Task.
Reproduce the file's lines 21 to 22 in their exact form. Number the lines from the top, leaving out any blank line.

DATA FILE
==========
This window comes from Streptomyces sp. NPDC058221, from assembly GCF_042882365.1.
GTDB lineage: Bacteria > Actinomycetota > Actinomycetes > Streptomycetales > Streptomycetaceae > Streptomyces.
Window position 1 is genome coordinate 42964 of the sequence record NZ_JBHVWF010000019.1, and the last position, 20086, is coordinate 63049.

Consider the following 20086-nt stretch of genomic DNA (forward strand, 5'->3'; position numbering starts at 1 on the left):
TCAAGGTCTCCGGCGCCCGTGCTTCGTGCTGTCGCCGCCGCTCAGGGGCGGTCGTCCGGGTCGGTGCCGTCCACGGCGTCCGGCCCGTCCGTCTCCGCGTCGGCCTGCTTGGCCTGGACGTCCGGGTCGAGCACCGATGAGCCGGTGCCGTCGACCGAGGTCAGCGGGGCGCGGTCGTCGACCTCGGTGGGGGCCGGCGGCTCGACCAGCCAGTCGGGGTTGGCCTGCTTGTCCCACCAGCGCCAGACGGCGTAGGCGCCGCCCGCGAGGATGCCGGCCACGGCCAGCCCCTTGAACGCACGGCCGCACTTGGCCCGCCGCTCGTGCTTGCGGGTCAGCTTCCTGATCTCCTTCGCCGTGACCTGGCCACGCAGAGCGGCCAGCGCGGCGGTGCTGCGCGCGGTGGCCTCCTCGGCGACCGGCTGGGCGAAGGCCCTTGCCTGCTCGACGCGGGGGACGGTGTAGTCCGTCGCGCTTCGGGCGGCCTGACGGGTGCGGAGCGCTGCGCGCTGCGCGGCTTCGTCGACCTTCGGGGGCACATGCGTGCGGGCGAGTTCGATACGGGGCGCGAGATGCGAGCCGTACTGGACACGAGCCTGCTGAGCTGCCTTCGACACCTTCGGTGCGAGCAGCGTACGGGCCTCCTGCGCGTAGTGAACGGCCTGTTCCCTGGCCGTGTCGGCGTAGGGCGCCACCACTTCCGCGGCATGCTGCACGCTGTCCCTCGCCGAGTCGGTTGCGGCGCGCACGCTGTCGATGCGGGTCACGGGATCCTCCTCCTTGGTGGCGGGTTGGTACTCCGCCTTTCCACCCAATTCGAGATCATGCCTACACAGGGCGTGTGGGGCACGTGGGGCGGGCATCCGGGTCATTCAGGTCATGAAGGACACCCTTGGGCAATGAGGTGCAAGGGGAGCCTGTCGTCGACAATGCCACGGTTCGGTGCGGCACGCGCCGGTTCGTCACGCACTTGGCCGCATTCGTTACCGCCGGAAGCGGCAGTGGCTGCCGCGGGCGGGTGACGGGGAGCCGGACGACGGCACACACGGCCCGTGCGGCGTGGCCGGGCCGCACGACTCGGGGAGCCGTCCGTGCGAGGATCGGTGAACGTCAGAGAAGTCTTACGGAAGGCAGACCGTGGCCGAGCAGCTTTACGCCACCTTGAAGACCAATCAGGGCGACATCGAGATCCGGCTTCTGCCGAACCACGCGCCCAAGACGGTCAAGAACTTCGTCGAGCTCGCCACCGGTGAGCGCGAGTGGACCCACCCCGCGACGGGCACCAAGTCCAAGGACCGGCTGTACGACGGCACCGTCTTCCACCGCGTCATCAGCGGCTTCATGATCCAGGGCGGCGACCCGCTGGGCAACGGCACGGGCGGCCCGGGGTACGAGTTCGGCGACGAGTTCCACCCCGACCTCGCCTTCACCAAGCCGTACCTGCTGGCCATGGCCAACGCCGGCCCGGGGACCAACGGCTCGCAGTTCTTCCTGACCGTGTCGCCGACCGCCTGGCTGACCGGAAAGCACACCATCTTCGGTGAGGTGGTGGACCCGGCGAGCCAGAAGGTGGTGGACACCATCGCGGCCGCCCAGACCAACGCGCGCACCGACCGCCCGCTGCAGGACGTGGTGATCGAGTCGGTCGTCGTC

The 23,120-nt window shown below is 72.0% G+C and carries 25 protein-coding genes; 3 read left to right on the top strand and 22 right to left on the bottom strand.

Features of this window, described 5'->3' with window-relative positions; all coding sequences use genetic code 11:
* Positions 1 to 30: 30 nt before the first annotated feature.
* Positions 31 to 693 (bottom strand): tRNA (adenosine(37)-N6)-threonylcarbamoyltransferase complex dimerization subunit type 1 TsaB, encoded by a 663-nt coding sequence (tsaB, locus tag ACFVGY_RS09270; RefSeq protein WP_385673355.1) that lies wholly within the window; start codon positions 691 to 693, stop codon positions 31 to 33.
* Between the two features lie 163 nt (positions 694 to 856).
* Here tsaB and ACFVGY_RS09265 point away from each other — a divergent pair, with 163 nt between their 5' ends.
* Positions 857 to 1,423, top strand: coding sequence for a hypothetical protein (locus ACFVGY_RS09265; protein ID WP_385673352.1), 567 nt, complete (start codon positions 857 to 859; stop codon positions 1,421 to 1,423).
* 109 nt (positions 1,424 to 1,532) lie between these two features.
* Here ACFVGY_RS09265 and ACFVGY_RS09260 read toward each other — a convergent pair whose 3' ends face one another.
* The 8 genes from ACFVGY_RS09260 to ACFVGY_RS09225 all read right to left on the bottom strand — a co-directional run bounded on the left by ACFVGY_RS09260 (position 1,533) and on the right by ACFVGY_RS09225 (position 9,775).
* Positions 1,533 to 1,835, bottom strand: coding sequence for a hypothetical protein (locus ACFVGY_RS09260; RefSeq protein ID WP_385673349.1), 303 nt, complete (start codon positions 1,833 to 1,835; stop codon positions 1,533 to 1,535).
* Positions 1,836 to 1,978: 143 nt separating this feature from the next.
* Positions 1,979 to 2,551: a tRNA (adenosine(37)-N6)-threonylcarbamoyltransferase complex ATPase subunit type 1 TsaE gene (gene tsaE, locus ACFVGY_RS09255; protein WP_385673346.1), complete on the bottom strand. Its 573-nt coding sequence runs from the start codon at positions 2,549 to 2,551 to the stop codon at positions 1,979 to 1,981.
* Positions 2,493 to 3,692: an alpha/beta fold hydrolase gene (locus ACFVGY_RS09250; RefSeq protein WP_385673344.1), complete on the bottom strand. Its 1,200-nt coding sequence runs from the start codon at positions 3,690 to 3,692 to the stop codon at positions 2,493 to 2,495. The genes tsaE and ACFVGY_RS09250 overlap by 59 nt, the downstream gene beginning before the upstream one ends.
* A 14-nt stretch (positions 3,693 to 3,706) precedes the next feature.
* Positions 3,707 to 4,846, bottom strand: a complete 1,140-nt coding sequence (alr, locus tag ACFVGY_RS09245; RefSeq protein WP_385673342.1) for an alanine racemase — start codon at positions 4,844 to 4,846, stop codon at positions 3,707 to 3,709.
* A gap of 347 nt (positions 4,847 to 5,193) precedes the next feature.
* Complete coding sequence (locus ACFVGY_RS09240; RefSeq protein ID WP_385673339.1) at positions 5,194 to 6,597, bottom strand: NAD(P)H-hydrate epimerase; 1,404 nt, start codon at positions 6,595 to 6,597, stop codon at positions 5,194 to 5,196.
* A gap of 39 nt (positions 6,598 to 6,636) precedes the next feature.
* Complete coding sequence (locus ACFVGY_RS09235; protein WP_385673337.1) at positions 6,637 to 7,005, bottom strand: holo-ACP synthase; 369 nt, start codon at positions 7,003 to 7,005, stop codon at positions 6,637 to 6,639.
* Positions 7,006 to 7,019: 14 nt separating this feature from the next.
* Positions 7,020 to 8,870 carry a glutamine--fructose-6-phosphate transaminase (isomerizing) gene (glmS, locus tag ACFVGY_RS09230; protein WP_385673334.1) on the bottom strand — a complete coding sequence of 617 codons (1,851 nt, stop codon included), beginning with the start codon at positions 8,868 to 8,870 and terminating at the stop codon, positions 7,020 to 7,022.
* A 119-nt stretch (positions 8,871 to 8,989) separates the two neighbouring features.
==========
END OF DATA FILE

* Positions 3,707 to 4,846, bottom strand: a complete 1,140-nt coding sequence (alr, locus tag ACFVGY_RS09245; RefSeq protein WP_385673342.1) for an alanine racemase — start codon at positions 4,844 to 4,846, stop codon at positions 3,707 to 3,709.
* A gap of 347 nt (positions 4,847 to 5,193) precedes the next feature.